US Passport Photo Requirements
Taking a passport photo sounds like it should be simple, right? Just avoid wearing a white shirt, smile for the camera, and send in the print with your application?
That’s not always the case. In addition to a number of requirements concerning clothing and eyewear, the US Department of State has rules governing facial expressions that can be used in passport photos and the type of pictures you need for children. Let’s look over some of the US passport photo requirements.
If you’re wondering whether or not you’re allowed to smile for your passport photo, the answer is that it depends. Only a slight, natural smile is acceptable in a passport photo, and neutral expressions are actually preferred. You won’t be able to show your teeth when you smile.
Hats and hoods should be removed when taking passport photos, with the exception of headwear that is worn for medical or religious purposes. A signed statement from your doctor should be included with passport photos that include medical headgear, while photos with the applicant wearing religious attire should be submitted alongside a statement verifying that the headwear is customarily worn in public as part of a recognized religion. Regardless of the type of legal headwear in your photo, it must not cast shadows or obscure your face in any way.
All applicants must face the camera directly with their entire face visible, not obstructed by hair or clothing – both eyes should be completely open. It’s acceptable for infants to have their eyes partially or completely closed in their photos, but older children and adults may not have their eyes closed unless there are medical reasons for doing so.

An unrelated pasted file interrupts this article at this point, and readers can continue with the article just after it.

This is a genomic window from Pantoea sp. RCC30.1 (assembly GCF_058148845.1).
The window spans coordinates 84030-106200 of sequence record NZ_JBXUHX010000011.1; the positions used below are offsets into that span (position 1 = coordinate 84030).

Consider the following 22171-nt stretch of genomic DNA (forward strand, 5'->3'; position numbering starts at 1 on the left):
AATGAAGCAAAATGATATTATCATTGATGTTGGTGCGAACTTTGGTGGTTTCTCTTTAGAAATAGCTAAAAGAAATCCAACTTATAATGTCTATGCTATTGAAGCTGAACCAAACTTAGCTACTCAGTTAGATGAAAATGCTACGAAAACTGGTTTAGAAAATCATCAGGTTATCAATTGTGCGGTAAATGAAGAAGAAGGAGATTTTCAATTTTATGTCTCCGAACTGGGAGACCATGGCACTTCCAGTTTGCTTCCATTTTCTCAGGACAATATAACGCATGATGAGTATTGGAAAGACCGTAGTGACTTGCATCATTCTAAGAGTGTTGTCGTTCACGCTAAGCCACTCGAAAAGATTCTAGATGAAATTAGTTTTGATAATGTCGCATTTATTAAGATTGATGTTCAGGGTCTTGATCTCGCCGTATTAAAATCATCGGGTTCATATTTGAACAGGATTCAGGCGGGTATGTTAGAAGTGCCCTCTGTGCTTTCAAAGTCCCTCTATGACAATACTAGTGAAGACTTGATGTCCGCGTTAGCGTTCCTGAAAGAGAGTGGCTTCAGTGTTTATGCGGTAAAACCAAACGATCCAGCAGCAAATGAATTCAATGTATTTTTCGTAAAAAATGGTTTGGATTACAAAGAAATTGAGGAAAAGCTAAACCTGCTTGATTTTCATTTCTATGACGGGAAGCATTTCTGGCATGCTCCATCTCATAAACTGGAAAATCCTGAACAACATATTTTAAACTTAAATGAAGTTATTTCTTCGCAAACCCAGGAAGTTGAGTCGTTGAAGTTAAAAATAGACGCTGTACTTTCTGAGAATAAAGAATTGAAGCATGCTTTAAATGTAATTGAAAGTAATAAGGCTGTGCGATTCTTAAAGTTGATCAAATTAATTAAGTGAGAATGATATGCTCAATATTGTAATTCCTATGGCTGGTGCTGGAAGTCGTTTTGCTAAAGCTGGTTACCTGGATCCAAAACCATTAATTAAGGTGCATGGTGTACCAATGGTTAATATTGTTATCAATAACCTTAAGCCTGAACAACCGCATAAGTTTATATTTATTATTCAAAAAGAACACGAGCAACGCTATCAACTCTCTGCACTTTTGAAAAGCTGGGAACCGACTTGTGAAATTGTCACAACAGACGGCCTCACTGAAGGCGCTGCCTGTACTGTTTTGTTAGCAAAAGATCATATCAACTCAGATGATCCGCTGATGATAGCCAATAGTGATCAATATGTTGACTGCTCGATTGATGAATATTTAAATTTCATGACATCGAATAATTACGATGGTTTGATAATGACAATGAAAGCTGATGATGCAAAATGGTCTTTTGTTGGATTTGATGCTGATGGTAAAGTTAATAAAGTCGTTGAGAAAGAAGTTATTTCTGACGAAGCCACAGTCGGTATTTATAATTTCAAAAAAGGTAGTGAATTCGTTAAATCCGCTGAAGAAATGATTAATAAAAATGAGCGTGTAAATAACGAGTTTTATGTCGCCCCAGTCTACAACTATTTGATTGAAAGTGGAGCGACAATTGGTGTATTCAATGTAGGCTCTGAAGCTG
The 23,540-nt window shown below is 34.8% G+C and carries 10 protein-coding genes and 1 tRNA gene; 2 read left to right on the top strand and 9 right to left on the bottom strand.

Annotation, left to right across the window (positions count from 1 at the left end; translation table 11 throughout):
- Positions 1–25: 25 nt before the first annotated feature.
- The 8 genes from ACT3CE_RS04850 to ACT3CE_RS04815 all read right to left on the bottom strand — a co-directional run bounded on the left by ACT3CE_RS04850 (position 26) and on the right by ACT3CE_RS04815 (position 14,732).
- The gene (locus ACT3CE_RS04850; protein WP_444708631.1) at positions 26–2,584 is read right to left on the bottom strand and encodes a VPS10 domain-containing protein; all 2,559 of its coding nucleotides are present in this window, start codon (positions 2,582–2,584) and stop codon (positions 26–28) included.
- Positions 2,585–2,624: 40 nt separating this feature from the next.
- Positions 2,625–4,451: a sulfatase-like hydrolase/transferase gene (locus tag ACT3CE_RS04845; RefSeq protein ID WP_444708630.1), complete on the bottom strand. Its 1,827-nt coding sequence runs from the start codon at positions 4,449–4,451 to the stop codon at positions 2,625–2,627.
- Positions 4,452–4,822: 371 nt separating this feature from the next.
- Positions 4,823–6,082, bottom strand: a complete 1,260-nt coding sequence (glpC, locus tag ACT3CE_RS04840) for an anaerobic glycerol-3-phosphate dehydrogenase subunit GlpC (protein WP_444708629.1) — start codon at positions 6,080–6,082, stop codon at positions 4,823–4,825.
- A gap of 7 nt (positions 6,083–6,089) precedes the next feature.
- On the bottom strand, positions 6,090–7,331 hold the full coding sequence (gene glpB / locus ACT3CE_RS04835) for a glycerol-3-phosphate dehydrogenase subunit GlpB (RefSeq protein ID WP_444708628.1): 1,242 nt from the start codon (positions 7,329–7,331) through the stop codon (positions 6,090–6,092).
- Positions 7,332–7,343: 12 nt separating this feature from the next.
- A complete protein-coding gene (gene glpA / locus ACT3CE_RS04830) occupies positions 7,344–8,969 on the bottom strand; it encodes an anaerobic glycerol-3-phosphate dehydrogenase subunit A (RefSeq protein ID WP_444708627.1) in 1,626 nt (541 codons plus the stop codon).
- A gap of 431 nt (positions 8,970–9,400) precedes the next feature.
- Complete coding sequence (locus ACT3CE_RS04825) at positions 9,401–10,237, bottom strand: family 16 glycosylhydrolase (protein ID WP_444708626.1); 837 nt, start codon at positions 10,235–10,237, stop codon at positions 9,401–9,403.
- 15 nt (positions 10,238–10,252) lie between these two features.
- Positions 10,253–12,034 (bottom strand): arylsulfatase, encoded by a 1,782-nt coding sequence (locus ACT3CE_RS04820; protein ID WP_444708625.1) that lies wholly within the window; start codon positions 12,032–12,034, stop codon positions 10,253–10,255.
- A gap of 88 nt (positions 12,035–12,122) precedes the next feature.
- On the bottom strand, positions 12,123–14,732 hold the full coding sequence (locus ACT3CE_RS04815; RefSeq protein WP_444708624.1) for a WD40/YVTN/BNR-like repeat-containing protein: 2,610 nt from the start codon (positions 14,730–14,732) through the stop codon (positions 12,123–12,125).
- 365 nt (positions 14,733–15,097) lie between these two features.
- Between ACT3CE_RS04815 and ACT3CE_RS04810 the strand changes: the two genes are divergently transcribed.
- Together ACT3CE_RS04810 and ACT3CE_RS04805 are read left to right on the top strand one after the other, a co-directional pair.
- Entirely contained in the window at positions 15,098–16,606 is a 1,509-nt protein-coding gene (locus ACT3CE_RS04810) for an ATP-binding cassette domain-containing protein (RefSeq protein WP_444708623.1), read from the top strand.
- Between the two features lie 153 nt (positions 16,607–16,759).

In addition to your eyes being completely open, they must also be completely visible. You may not wear any glasses, including sunglasses, tinted glasses, and prescription glasses.
No uniforms of any kind – this includes members of the US military, or something as innocuous as a janitorial jumpsuit – may be worn in passport photos. It’s also important to note that camouflage print of any kind is grounds for your photo being rejected. Your clothing should be the same as that you would wear on an average day.
If you’re wondering about natural changes like a marked difference in your appearance due to aging (part of the reason passports are renewed every ten years), or something like a new beard, don’t fret; a few wrinkles or longer hair isn’t necessary to update your passport photo, and full ZZ Top beards can be used in photos, though government officials would prefer the entirety of it remain in the picture.
Minor body modifications including dyed hair, piercings, or neck tattoos are no problem either. You will only need to apply for a new passport if you’ve grown to look completely different or have had significant plastic surgery or tattoos placed on your face.
People with disabilities
Not all passport applicants are the same, and while some of the aforementioned requirements may seem straightforward, they may not always be easy for some.
For instance, what if you’re confined to a wheelchair? One solution is to take a white pillowcase and place it over the back of the chair to still achieve a white background in the photo.
What if you have to wear a hearing aid? Such devices are allowed in passport photos with a note from your doctor, while headphones or any technology not related to a medical condition are not.
Passport photos of babies
Generally, the other requirements are moot when it comes to babies and infants. Though it’s still necessary to get a photo in front of a white or off-white background, parents know it can be difficult to get their child perfectly positioned with the face centered and the eyes open. There is no specific age at which these requirements are rigorously enforced, but newborns and particularly young children do not have to have their eyes open.
Do you have any questions about US passport photo requirements? Leave them in the comments!